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Publication numberUS5776156 A
Publication typeGrant
Application numberUS 08/488,845
Publication dateJul 7, 1998
Filing dateSep 5, 1995
Priority dateSep 5, 1995
Fee statusPaid
Publication number08488845, 488845, US 5776156 A, US 5776156A, US-A-5776156, US5776156 A, US5776156A
InventorsOleg Shikhman
Original AssigneeUnited States Surgical Corporation
Export CitationBiBTeX, EndNote, RefMan
External Links: USPTO, USPTO Assignment, Espacenet
Endoscopic cutting instrument
US 5776156 A
Abstract
An endoscopic cutting instrument to be used in conjunction with endoscopic surgical procedures, includes a housing member elongated tubular member connected to the housing member and extending distally therefrom, a drive member at least partially accommodated within the tubular member and reciprocally longitudinally movable therein, a blade member disposed at a distal end of the drive member and defining a cutting edge for incising tissue and an actuating member associated with the housing member and operatively connected to the drive member. The actuating member is movable to cause corresponding movement of the drive member to at least partially expose the blade member beyond a distal end of the tubular member. The instrument also includes a release member associated with the actuating member. The release member is preferably movable between an engaged position preventing movement of the actuating member and a disengaged position permitting movement of the actuating member and corresponding movement of the drive member to at least partially expose the blade member. The instrument may also include a spring mechanism which automatically retracts the blade member upon release of the actuating member.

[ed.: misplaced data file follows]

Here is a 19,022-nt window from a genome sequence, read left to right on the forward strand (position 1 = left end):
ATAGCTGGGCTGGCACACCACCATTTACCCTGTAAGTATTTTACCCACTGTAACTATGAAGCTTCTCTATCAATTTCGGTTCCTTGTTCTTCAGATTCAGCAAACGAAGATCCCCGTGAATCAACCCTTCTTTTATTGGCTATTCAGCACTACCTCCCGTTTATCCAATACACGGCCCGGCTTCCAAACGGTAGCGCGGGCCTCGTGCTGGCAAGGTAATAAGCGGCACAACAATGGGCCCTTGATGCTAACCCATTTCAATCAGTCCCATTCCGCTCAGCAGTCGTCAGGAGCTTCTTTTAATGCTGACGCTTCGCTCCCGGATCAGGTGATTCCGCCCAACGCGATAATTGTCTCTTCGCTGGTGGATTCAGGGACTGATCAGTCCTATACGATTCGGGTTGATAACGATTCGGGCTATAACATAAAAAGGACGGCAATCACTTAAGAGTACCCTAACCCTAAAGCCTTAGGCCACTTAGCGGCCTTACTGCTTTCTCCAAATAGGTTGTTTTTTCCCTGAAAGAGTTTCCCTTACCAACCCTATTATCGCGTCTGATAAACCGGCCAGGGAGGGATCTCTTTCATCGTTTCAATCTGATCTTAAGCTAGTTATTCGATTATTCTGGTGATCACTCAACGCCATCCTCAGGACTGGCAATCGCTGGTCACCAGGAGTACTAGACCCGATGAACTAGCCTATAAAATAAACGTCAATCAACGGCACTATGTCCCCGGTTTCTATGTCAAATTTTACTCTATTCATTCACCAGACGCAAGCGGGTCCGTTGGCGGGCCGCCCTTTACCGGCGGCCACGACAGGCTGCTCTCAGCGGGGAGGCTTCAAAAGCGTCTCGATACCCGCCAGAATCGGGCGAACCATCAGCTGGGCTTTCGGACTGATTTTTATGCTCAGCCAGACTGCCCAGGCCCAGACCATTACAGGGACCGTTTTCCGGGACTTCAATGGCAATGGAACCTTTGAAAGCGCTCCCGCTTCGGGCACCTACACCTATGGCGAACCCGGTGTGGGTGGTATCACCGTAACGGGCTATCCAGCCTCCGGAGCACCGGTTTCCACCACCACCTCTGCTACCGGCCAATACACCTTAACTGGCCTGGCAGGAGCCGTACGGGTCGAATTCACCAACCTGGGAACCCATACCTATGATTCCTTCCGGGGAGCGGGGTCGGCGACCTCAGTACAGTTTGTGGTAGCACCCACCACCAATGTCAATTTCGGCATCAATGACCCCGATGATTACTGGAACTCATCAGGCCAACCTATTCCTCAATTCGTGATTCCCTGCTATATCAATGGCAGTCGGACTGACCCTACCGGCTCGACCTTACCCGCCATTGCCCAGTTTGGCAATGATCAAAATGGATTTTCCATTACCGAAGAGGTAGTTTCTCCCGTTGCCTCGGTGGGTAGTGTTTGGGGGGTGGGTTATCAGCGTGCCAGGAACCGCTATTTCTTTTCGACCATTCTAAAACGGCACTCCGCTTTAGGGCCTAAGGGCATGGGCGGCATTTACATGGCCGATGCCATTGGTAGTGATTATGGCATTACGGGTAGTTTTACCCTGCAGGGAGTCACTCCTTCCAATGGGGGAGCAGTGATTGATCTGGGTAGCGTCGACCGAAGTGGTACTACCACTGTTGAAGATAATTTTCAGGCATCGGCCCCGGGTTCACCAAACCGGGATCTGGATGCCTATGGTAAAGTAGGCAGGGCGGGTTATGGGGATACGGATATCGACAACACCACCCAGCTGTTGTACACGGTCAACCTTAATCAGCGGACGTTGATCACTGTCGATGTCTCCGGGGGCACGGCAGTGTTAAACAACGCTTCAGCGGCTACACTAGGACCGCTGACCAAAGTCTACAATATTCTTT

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Claims(14)
What is claimed is:
1. An endoscopic cutting instrument to be used in conjunction with endoscopic surgical procedures, which comprises:
a) a housing member dimensioned to be grasped by the hand of a user;
b) an elongated tubular member connected to the housing member and extending distally therefrom, the elongated member defining a longitudinal axis and having a longitudinal bore extending therethrough;
c) a drive member at least partially accommodated within the longitudinal bore of the tubular member and reciprocally longitudinally movable therein;
d) a blade member disposed at a distal end of the drive member and defining a cutting edge for incising tissue;
e) an actuating member associated with the housing member and operatively connected to the drive member, the actuating member movable to cause corresponding distal movement of the drive member to at least partially expose the blade member beyond a distal end of the tubular member; and
f) a release member including a locking surface selectively engageable with one of the drive member and the housing member wherein engagement of the locking surface of the release member with one of the drive member and the housing member prevents distal movement of the drive member and exposure of the blade member beyond the distal end of the tubular member, the release member movable independent of movement of the actuating member to cause release of the locking surface from the one of the drive member and the housing member to permit distal movement of the drive member and exposure of the blade member.
2. The endoscopic cutting instrument according to claim 1 wherein the release member is associated with the actuating member, the release member movable between an engaged position and a disengaged position, wherein in the engaged position the release member prevents movement of the actuating member and wherein in the disengaged position the release member permits movement of the actuating member and corresponding movement of the drive member to at least partially expose the blade member beyond the distal end of the tubular member.
3. The endoscopic cutting instrument according to claim 2 wherein the locking surface of the release member is engageable with a locking shelf of the housing member when in the engaged position of the release member to prevent distal movement of the actuating member.
4. The endoscopic cutting instrument according to claim 3 wherein the release member is connected to the actuating member.